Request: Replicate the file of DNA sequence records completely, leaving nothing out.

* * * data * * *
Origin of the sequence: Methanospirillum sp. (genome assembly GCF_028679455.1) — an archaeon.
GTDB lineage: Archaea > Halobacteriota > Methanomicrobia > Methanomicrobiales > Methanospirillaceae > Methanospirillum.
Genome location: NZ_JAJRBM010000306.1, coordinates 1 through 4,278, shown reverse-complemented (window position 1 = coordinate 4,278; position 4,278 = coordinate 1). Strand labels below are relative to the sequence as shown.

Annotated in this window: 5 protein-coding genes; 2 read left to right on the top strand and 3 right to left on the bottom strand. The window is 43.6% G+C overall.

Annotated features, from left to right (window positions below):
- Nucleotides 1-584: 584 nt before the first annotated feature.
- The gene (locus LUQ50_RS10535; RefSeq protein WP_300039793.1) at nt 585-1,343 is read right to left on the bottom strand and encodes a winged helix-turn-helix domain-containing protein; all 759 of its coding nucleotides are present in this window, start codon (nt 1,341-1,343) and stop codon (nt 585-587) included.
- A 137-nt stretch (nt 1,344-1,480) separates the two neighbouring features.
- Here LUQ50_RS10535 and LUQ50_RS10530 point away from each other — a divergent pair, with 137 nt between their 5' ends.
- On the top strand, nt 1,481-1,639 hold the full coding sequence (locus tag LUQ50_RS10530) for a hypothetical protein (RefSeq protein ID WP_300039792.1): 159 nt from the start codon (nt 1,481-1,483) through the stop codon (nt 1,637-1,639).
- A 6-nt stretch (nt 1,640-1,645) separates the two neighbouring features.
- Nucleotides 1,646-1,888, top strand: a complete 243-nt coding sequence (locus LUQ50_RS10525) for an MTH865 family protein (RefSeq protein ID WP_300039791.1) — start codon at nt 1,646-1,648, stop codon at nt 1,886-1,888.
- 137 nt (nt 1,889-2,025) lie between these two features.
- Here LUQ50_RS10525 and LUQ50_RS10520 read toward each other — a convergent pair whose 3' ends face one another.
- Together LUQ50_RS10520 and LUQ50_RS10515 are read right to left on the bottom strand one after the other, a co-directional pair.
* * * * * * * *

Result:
Origin of the sequence: Methanospirillum sp. (genome assembly GCF_028679455.1) — an archaeon.
GTDB lineage: Archaea > Halobacteriota > Methanomicrobia > Methanomicrobiales > Methanospirillaceae > Methanospirillum.
Genome location: NZ_JAJRBM010000306.1, coordinates 1 through 4,278, shown reverse-complemented (window position 1 = coordinate 4,278; position 4,278 = coordinate 1). Strand labels below are relative to the sequence as shown.

Annotated in this window: 5 protein-coding genes; 2 read left to right on the top strand and 3 right to left on the bottom strand. The window is 43.6% G+C overall.

Annotated features, from left to right (window positions below):
- Nucleotides 1-584: 584 nt before the first annotated feature.
- The gene (locus LUQ50_RS10535; RefSeq protein WP_300039793.1) at nt 585-1,343 is read right to left on the bottom strand and encodes a winged helix-turn-helix domain-containing protein; all 759 of its coding nucleotides are present in this window, start codon (nt 1,341-1,343) and stop codon (nt 585-587) included.
- A 137-nt stretch (nt 1,344-1,480) separates the two neighbouring features.
- Here LUQ50_RS10535 and LUQ50_RS10530 point away from each other — a divergent pair, with 137 nt between their 5' ends.
- On the top strand, nt 1,481-1,639 hold the full coding sequence (locus tag LUQ50_RS10530) for a hypothetical protein (RefSeq protein ID WP_300039792.1): 159 nt from the start codon (nt 1,481-1,483) through the stop codon (nt 1,637-1,639).
- A 6-nt stretch (nt 1,640-1,645) separates the two neighbouring features.
- Nucleotides 1,646-1,888, top strand: a complete 243-nt coding sequence (locus LUQ50_RS10525) for an MTH865 family protein (RefSeq protein ID WP_300039791.1) — start codon at nt 1,646-1,648, stop codon at nt 1,886-1,888.
- 137 nt (nt 1,889-2,025) lie between these two features.
- Here LUQ50_RS10525 and LUQ50_RS10520 read toward each other — a convergent pair whose 3' ends face one another.
- Together LUQ50_RS10520 and LUQ50_RS10515 are read right to left on the bottom strand one after the other, a co-directional pair.